What I once thought I knew about patience was nothing compared to what I learned in the experience of total defeat brought about by a prolonged illness.
The peculiar nature of my disease seemed custom-designed for the teaching of patience, for I had to spend long periods of time in considerable pain and exhaustion, barely functioning, without noticeably improving or getting any worse.
For the greater part of three years I lived in a chaotic and disheartening limbo, unable to prepare for the return of health but certain that I was not facing death either. Improvements and relapses occurred in such nonsensical patterns that I could never be sure of whether my medicines, attitude adjustments, and hard-bargained life changes were helping me or not.
Until I became ill, I had always missed the presence of a single great teacher in my life, someone whose power and wisdom would be so great and obvious that I could openly submit myself to that teacher’s will. My devotional drive had always been effectively countered by a sharp eye for human frailties; I was not about to be taken in by some crackpot guru. So life sent me a great but invisible teacher who would prove more cruel, irrational, and ultimately instructive than any guru I had ever heard of.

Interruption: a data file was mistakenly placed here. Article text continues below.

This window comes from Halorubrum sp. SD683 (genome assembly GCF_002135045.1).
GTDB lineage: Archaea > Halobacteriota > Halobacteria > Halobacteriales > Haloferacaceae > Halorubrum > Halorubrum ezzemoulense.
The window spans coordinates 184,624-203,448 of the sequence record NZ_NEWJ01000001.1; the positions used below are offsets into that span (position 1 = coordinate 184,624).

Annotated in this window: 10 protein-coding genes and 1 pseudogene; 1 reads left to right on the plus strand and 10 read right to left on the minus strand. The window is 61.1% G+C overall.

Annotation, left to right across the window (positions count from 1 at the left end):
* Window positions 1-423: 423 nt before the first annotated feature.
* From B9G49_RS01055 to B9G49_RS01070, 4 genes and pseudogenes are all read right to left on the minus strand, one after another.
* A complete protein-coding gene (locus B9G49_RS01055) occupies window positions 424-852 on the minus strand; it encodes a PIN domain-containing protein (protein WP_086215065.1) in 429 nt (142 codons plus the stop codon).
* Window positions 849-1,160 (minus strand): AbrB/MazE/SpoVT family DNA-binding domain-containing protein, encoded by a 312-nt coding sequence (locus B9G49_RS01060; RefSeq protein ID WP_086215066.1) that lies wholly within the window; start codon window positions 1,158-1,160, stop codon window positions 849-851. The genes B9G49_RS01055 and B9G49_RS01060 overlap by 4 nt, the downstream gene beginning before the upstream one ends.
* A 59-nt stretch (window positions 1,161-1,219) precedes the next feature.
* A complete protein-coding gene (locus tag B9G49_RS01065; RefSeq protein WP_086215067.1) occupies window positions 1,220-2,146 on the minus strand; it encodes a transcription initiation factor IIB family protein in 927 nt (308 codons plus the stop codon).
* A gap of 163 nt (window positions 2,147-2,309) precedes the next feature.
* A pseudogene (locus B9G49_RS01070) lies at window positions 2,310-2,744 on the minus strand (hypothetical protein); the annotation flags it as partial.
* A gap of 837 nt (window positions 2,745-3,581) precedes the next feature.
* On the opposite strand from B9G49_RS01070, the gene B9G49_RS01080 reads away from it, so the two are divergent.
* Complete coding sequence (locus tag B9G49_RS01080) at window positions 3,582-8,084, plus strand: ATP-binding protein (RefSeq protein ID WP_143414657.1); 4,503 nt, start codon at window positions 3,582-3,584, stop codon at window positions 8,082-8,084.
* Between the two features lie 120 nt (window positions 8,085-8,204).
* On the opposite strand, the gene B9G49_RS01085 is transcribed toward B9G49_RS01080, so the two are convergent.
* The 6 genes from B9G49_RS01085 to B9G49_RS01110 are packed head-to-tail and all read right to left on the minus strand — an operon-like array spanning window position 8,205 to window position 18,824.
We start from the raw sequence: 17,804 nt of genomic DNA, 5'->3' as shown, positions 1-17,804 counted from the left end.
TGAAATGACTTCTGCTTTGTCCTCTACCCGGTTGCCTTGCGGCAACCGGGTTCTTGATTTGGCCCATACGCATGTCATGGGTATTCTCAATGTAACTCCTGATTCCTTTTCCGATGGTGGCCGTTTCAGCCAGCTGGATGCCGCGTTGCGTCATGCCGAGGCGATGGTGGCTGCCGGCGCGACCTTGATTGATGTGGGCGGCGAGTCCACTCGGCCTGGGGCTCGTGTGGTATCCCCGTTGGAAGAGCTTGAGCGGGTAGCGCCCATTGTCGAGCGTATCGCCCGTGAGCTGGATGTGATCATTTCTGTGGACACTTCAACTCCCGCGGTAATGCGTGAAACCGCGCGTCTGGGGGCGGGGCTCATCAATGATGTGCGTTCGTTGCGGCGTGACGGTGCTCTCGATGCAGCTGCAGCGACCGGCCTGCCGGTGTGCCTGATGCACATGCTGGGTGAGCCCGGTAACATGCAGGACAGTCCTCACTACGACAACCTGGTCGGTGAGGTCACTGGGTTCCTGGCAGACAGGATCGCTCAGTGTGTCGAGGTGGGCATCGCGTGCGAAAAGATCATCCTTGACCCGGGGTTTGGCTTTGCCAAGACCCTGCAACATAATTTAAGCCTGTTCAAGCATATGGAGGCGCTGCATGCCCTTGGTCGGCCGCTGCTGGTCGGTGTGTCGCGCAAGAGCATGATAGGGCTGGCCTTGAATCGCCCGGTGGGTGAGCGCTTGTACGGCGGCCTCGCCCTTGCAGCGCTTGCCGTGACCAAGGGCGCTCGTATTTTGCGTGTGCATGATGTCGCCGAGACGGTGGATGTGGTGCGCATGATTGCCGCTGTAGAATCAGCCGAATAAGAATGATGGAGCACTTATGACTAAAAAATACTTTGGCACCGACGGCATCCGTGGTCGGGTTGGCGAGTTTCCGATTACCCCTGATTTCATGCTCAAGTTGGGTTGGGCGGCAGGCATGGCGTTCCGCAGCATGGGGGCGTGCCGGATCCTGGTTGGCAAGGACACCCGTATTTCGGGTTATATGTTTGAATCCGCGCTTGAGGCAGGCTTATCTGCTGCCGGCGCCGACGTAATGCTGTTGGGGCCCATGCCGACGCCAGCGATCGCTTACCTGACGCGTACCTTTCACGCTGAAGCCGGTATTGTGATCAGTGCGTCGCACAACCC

This crackpot guru lived in my own veins and tissues, and I unwittingly invited him in with my bitterness and faithlessness. Once inside me, he would not be dislodged by mere plaints, prayers, or pills.
So I learned to wait—through storms and tortures, through bedridden boredom and wild lonesomeness, past all reason or sensible expectations. I learned to wait on nothing because everything seemed lost. And then, as I fitfully began to recover, miraculous things happened that I could never have imagined, that certainly weren’t on any of my old schedules, and that would direct my life on a new and unexpected path.
When you learn to wait patiently on nothing, your inner teacher can begin to arrange your real life, working noiselessly and invisibly behind the screen of apparent reality, deftly moving people, signs, and circumstances into open view at just the right time for you to recognize them as accelerators of your new and yet ancient purpose.
No doubt there are easier ways to learn this kind of mystical, transformative waiting than being taught patience by defeat. Defeat just happened to be my teacher…a better and more exhaustive teacher than I could have sought out consciously.
So I know what happens when Godot arrives. He brings an end to aimlessness, and he brooks no compromise.
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Author: D. Patrick Miller
Editor: Renée Picard
Photo: by Alice Popkorn at Flickr
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